Russian Constitutional Court Resolution on Professional Representatives

28.07.2020

Legal Update No 781

Bryan Cave Leighton Paisner (Russia) LLP, formerly Goltsblat BLP in Russia, advises that the Constitutional Court of the Russian Federation has adopted Resolution No. 37-P dated 16 July 2020 on a case examining the constitutionality of Part 3, Article 59, Part 4, Article 61 and Part 4, Article 63 of the Russian Commercial Procedure Code.

In its Resolution No. 37-P of 16 July 2020 (the “Resolution"), The Constitutional Court confirmed that the procedural reform relating to professional representation in commercial proceedings was in line with the Russian Constitution and interpreted the relevant rules of the Russian Commercial Procedure Code.

The Resolution was passed owing to a complaint filed by Alexandra LLC and its General Director K.V. Budarin because the latter was not admitted as a representative of the legal entity together with other representatives that have a higher education in law.

The Russian Constitutional Court supported the applicants and gave a broad interpretation of the rules of the Russian Commercial Procedure Code.

In commercial proceedings, an organisation may be represented by a person without a higher education or academic degree in law but being capable of clarifying the subject matter of the dispute, provided the organisation is also represented by a lawyer or an advocate.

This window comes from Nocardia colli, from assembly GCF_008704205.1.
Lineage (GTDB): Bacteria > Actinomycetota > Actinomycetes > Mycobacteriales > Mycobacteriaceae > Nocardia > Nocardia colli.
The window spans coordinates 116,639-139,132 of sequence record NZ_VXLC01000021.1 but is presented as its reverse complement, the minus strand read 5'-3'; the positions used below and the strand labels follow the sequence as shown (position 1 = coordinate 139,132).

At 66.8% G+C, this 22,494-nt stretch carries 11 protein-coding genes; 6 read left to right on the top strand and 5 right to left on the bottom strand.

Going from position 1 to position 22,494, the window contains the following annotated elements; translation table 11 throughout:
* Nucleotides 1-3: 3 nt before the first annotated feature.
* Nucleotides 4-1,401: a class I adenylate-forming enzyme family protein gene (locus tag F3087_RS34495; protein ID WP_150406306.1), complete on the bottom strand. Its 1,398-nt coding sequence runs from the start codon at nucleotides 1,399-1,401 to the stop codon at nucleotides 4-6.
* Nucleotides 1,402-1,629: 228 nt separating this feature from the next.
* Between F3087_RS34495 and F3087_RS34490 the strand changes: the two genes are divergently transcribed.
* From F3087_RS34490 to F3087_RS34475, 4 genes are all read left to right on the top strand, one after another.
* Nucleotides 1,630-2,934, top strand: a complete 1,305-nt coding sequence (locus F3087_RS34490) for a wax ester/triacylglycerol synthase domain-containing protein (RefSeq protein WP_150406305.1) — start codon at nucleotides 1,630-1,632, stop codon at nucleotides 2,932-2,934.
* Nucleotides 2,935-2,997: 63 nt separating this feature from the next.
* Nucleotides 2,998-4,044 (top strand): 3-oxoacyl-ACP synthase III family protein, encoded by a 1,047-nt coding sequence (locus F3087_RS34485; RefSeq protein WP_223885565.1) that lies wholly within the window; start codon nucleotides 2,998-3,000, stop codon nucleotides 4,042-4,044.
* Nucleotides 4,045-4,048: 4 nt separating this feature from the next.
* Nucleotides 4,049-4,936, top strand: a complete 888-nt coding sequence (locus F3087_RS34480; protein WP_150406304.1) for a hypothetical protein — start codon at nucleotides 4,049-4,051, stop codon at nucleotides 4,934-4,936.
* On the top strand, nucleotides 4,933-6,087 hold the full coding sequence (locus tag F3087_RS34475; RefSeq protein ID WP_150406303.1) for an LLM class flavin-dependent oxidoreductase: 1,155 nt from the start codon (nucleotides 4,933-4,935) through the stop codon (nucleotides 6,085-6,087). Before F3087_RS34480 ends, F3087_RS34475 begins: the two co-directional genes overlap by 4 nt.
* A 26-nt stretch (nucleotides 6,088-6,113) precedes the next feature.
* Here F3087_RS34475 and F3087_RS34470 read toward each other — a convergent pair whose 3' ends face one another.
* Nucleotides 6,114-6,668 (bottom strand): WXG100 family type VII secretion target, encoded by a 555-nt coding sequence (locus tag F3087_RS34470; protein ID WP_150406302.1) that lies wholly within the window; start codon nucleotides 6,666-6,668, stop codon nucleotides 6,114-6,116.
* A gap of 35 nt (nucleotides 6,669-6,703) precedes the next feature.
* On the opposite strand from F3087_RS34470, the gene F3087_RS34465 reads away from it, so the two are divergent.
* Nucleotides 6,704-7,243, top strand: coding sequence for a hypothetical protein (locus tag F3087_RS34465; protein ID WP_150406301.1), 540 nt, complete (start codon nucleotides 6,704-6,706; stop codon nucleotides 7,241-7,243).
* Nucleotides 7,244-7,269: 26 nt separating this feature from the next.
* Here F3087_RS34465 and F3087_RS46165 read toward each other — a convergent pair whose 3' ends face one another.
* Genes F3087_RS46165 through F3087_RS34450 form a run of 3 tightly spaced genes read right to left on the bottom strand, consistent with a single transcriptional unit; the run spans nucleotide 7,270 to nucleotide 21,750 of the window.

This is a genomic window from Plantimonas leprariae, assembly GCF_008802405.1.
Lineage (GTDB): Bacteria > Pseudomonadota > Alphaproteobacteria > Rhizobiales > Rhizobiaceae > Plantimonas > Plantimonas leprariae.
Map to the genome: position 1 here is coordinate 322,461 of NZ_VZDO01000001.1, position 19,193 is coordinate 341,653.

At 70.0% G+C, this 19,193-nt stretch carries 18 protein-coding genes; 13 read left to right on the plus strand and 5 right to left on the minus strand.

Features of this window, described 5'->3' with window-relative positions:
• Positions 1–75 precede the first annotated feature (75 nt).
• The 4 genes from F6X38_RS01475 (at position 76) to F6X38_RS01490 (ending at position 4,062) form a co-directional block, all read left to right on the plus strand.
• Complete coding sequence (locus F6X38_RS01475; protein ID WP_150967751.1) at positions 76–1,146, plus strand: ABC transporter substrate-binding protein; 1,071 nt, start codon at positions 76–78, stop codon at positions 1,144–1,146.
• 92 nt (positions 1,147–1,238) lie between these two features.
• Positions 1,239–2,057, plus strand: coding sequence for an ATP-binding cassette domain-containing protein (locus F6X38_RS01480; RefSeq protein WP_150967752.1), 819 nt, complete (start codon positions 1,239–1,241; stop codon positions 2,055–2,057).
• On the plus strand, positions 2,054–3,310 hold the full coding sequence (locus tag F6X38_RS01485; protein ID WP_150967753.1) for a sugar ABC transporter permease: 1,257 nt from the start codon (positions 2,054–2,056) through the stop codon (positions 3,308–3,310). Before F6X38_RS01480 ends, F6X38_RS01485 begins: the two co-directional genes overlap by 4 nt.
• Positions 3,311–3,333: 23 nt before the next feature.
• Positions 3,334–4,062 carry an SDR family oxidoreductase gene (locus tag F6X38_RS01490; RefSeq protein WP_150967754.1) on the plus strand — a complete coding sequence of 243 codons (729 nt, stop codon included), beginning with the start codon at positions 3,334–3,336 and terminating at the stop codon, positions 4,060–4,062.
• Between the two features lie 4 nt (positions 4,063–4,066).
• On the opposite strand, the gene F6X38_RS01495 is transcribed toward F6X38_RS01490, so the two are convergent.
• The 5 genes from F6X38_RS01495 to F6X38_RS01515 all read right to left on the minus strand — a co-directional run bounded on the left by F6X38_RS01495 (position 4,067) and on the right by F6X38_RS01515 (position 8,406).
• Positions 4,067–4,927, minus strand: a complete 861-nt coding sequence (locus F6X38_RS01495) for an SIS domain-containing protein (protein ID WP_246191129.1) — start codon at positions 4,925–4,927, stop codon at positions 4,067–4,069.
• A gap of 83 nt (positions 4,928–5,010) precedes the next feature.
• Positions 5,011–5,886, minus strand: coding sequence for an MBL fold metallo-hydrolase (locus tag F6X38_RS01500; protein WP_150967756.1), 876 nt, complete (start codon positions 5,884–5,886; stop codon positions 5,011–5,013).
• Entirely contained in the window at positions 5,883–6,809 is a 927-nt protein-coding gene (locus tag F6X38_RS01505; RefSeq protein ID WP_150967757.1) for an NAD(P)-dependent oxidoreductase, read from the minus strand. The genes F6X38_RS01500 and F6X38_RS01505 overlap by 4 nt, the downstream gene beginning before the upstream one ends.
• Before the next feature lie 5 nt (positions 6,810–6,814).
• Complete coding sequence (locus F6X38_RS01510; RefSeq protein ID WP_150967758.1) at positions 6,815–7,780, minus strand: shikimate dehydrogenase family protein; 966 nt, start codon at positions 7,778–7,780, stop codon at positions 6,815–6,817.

According to the Resolution, Part 3, Article 59, Part 4, Article 64 and Part 4, Article 63 of the Russian Commercial Procedure Code establish the minimum standard for providing legal support to participants in commercial proceedings and do not restrict their right to have several representatives.

In this context, the Russian Constitutional Court concluded that, provided a lawyer-representative is involved in the proceedings, it is not essential for the other representatives of the organisation to have a higher education or academic degree in law.

The Resolution notes that employees who are aware of the special features of the organisation's operations, being professionals in associated spheres or otherwise related to the organisation and able to provide information on the case may act as such other representatives.

The position of the Russian Constitutional Court should be viewed positively: accountants, technical experts and other employees who are not lawyers but may assist significantly in clarifying the circumstances of cases are now welcomed in courts again.

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